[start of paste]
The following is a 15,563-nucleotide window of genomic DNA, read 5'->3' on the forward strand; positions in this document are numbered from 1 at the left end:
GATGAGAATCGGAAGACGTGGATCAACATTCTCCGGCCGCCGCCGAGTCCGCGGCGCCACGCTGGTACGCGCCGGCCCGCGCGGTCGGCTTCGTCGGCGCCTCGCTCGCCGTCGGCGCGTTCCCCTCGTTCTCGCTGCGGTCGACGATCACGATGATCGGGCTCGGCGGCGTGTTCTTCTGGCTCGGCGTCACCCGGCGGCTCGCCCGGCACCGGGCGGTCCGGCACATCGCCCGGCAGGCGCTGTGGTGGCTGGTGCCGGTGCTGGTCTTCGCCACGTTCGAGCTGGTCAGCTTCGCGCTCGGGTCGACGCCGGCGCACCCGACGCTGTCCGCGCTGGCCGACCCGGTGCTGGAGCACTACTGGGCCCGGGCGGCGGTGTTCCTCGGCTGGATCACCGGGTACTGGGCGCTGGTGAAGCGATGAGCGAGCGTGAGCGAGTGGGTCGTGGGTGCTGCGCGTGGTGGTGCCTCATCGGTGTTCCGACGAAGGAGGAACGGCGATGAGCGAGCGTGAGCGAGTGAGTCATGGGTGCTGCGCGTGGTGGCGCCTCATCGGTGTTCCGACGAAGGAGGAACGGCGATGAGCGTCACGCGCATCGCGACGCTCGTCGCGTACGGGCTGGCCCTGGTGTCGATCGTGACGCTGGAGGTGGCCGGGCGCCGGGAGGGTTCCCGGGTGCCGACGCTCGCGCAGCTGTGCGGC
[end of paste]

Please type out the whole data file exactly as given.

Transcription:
The following is a 15,563-nucleotide window of genomic DNA, read 5'->3' on the forward strand; positions in this document are numbered from 1 at the left end:
GATGAGAATCGGAAGACGTGGATCAACATTCTCCGGCCGCCGCCGAGTCCGCGGCGCCACGCTGGTACGCGCCGGCCCGCGCGGTCGGCTTCGTCGGCGCCTCGCTCGCCGTCGGCGCGTTCCCCTCGTTCTCGCTGCGGTCGACGATCACGATGATCGGGCTCGGCGGCGTGTTCTTCTGGCTCGGCGTCACCCGGCGGCTCGCCCGGCACCGGGCGGTCCGGCACATCGCCCGGCAGGCGCTGTGGTGGCTGGTGCCGGTGCTGGTCTTCGCCACGTTCGAGCTGGTCAGCTTCGCGCTCGGGTCGACGCCGGCGCACCCGACGCTGTCCGCGCTGGCCGACCCGGTGCTGGAGCACTACTGGGCCCGGGCGGCGGTGTTCCTCGGCTGGATCACCGGGTACTGGGCGCTGGTGAAGCGATGAGCGAGCGTGAGCGAGTGGGTCGTGGGTGCTGCGCGTGGTGGTGCCTCATCGGTGTTCCGACGAAGGAGGAACGGCGATGAGCGAGCGTGAGCGAGTGAGTCATGGGTGCTGCGCGTGGTGGCGCCTCATCGGTGTTCCGACGAAGGAGGAACGGCGATGAGCGTCACGCGCATCGCGACGCTCGTCGCGTACGGGCTGGCCCTGGTGTCGATCGTGACGCTGGAGGTGGCCGGGCGCCGGGAGGGTTCCCGGGTGCCGACGCTCGCGCAGCTGTGCGGC